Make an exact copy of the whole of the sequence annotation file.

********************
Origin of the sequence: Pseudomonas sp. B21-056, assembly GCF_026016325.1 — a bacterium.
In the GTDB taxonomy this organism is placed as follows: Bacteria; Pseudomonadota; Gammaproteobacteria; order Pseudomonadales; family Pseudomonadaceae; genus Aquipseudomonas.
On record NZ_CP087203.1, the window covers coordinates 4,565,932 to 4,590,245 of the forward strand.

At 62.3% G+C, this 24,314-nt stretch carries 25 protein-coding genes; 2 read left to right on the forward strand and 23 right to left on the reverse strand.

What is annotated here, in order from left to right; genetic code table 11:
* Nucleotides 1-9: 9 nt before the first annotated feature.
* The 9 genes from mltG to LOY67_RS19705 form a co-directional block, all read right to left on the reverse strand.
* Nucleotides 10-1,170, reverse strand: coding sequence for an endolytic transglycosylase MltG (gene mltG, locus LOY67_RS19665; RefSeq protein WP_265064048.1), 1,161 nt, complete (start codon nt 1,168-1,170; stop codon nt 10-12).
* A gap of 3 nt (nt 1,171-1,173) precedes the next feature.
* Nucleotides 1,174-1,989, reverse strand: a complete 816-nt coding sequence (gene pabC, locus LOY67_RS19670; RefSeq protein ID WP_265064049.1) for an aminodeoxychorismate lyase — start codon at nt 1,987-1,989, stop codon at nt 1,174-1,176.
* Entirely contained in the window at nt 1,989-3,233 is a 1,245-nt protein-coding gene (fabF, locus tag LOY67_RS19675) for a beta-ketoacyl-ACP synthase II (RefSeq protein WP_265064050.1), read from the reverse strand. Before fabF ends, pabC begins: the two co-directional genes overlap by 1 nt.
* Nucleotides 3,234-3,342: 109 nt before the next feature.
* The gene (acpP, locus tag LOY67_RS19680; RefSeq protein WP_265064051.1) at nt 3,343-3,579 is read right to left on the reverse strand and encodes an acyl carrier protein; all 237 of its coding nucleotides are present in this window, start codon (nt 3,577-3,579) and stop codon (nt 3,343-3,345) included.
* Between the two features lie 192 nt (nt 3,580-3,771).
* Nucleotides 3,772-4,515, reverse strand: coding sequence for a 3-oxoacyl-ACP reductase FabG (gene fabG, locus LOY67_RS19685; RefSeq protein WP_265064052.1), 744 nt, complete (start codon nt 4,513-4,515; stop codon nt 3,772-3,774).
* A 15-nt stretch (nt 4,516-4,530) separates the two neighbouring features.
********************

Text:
Origin of the sequence: Pseudomonas sp. B21-056, assembly GCF_026016325.1 — a bacterium.
In the GTDB taxonomy this organism is placed as follows: Bacteria; Pseudomonadota; Gammaproteobacteria; order Pseudomonadales; family Pseudomonadaceae; genus Aquipseudomonas.
On record NZ_CP087203.1, the window covers coordinates 4,565,932 to 4,590,245 of the forward strand.

At 62.3% G+C, this 24,314-nt stretch carries 25 protein-coding genes; 2 read left to right on the forward strand and 23 right to left on the reverse strand.

What is annotated here, in order from left to right; genetic code table 11:
* Nucleotides 1-9: 9 nt before the first annotated feature.
* The 9 genes from mltG to LOY67_RS19705 form a co-directional block, all read right to left on the reverse strand.
* Nucleotides 10-1,170, reverse strand: coding sequence for an endolytic transglycosylase MltG (gene mltG, locus LOY67_RS19665; RefSeq protein WP_265064048.1), 1,161 nt, complete (start codon nt 1,168-1,170; stop codon nt 10-12).
* A gap of 3 nt (nt 1,171-1,173) precedes the next feature.
* Nucleotides 1,174-1,989, reverse strand: a complete 816-nt coding sequence (gene pabC, locus LOY67_RS19670; RefSeq protein ID WP_265064049.1) for an aminodeoxychorismate lyase — start codon at nt 1,987-1,989, stop codon at nt 1,174-1,176.
* Entirely contained in the window at nt 1,989-3,233 is a 1,245-nt protein-coding gene (fabF, locus tag LOY67_RS19675) for a beta-ketoacyl-ACP synthase II (RefSeq protein WP_265064050.1), read from the reverse strand. Before fabF ends, pabC begins: the two co-directional genes overlap by 1 nt.
* Nucleotides 3,234-3,342: 109 nt before the next feature.
* The gene (acpP, locus tag LOY67_RS19680; RefSeq protein WP_265064051.1) at nt 3,343-3,579 is read right to left on the reverse strand and encodes an acyl carrier protein; all 237 of its coding nucleotides are present in this window, start codon (nt 3,577-3,579) and stop codon (nt 3,343-3,345) included.
* Between the two features lie 192 nt (nt 3,580-3,771).
* Nucleotides 3,772-4,515, reverse strand: coding sequence for a 3-oxoacyl-ACP reductase FabG (gene fabG, locus LOY67_RS19685; RefSeq protein WP_265064052.1), 744 nt, complete (start codon nt 4,513-4,515; stop codon nt 3,772-3,774).
* A 15-nt stretch (nt 4,516-4,530) separates the two neighbouring features.